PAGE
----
Procter & Gamble Proves to Be Nimble Profit Maker

By Nibley, Marybeth | THE JOURNAL RECORD, June 2, 1989 | Go to article overview
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Procter & Gamble Proves to Be Nimble Profit Maker


Nibley, Marybeth, THE JOURNAL RECORD


Consumer products colossus Procter & Gamble Co. is proving it can be a nimble profit maker, not just a diligent defender of market share.

The company has been beating earnings estimates by outside analysts. A push to enhance profitability partly by changing management structure has provided reassurance that Procter & Gamble is among the bluest of blue-chip stocks.

During its evolution since 1837 when candlemaker William Procter went into business with soapmaker James Gamble, the company has devoted enormous attention to research and development.

The big R&D budget paid off over the years in the birth of world-beating products. But, as creation of megabrands like Ivory soap, Crest toothpaste, Tide detergent, Crisco cooking oil and Pampers disposable diapers slowed with the aging of the consumer products market, some stock pickers got impatient with the research obsession.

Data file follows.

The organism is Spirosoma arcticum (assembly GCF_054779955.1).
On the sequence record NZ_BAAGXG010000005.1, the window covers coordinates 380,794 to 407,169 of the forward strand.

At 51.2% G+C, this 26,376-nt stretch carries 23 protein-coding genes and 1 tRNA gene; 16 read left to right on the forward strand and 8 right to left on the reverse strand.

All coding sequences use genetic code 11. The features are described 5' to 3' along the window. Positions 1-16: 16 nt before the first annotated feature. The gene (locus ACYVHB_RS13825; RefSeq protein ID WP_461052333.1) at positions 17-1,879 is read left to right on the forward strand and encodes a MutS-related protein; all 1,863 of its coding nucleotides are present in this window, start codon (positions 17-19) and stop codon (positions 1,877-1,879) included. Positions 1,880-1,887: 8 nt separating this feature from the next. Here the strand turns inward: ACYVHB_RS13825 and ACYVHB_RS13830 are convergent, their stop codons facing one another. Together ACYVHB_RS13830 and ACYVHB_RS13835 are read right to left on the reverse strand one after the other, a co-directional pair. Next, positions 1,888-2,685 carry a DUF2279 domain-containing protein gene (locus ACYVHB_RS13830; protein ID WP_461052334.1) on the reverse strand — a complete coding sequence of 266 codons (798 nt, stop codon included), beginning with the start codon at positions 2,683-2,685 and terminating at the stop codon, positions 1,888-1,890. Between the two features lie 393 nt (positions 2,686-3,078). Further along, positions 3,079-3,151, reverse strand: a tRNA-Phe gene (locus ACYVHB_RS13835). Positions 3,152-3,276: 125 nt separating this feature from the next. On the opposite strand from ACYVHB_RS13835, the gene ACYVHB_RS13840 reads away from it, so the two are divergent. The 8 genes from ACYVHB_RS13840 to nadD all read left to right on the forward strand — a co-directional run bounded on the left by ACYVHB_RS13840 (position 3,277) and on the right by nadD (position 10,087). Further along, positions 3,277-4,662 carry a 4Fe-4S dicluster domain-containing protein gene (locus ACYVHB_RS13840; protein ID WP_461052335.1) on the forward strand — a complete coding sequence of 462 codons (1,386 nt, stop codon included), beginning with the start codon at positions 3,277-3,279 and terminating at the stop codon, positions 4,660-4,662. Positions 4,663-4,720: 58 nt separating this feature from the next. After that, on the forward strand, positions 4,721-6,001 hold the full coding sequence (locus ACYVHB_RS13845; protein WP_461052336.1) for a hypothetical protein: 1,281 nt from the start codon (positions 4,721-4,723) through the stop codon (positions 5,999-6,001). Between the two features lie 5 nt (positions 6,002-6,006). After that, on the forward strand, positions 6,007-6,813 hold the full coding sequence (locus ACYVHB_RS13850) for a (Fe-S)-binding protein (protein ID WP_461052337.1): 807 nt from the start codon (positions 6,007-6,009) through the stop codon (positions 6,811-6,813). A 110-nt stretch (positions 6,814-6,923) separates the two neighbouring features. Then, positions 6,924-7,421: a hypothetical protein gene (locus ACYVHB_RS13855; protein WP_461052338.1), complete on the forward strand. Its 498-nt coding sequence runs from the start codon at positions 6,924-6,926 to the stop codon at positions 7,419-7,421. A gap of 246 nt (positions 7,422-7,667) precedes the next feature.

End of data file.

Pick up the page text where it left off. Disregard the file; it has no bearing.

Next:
Plus, they objected to the company's approach to making money.

Research remains critically important but things have changed; from the Cincinnati headquarters to the numerous points dotting the globe from which P&G directs its empire, operations are run differently.

Jay H. Freedman, of Kidder, Peabody & Co. Inc., says a new way of thinking has been cultivated among senior P&G managers. Formerly, the company seemed to put unit volume sales and protection of market share ahead of profit growth.

The attitude, Freedman said, was ``as long as we protect our market positions, profits will eventually come through.''

A realignment of priorities, brought about by changing the chain of command and tying the pay of managers in the field to profits of brand-name products they're responsible for, has helped bolster P&G's financial prospects.

Meanwhile, the marketing climate has shifted in favor of manufacturers. Competitors on the consumer products battlefield are hoisting prices rather than waging promotions and providing give-aways to win market share.

``The price increases are sticking,'' says Joseph H. Kozloff of Drexel Burnham Lambert Inc.

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